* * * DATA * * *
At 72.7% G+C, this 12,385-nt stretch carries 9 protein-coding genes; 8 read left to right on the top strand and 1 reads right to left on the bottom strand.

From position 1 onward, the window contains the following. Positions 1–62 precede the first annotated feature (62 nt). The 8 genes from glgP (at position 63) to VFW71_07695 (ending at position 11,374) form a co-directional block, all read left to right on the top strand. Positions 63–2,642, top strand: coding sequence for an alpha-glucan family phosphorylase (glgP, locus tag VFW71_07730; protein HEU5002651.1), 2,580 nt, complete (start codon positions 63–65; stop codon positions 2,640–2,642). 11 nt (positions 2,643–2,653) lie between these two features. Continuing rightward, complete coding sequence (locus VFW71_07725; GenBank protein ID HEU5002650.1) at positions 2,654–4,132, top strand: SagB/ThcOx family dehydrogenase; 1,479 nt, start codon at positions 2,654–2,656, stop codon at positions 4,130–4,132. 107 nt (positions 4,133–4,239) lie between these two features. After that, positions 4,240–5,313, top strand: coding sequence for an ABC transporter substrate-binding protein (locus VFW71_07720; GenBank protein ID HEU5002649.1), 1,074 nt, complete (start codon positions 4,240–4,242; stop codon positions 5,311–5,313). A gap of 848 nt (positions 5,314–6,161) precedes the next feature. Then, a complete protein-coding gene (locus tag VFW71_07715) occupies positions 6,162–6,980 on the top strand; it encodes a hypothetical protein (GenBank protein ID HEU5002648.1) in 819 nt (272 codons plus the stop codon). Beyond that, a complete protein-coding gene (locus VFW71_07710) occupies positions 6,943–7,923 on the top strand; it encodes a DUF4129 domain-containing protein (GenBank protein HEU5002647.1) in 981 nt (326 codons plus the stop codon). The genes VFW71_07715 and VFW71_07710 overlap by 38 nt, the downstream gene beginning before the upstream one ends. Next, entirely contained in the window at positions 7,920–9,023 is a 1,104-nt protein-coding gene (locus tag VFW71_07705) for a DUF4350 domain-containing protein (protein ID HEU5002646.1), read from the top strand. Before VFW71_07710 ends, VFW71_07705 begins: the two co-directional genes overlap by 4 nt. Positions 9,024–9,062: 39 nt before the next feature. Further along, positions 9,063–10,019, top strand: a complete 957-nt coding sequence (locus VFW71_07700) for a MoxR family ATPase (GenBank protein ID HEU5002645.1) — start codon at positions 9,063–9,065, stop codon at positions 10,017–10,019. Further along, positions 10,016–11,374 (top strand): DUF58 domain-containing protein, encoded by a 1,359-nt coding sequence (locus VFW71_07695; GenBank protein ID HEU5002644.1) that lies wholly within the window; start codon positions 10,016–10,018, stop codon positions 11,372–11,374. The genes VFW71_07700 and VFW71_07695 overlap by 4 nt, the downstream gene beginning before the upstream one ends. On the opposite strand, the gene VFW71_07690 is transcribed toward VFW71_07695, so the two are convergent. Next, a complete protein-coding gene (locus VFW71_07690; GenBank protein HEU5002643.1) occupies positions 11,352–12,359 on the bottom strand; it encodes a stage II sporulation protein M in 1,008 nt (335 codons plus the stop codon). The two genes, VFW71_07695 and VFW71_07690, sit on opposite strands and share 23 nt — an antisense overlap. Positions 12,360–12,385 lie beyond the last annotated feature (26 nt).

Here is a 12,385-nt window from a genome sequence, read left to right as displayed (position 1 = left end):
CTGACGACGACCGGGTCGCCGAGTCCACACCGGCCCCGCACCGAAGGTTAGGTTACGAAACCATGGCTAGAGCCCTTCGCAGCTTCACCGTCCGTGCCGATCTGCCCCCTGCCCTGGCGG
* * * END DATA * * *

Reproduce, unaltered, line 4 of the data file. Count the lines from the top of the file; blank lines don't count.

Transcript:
CTGACGACGACCGGGTCGCCGAGTCCACACCGGCCCCGCACCGAAGGTTAGGTTACGAAACCATGGCTAGAGCCCTTCGCAGCTTCACCGTCCGTGCCGATCTGCCCCCTGCCCTGGCGG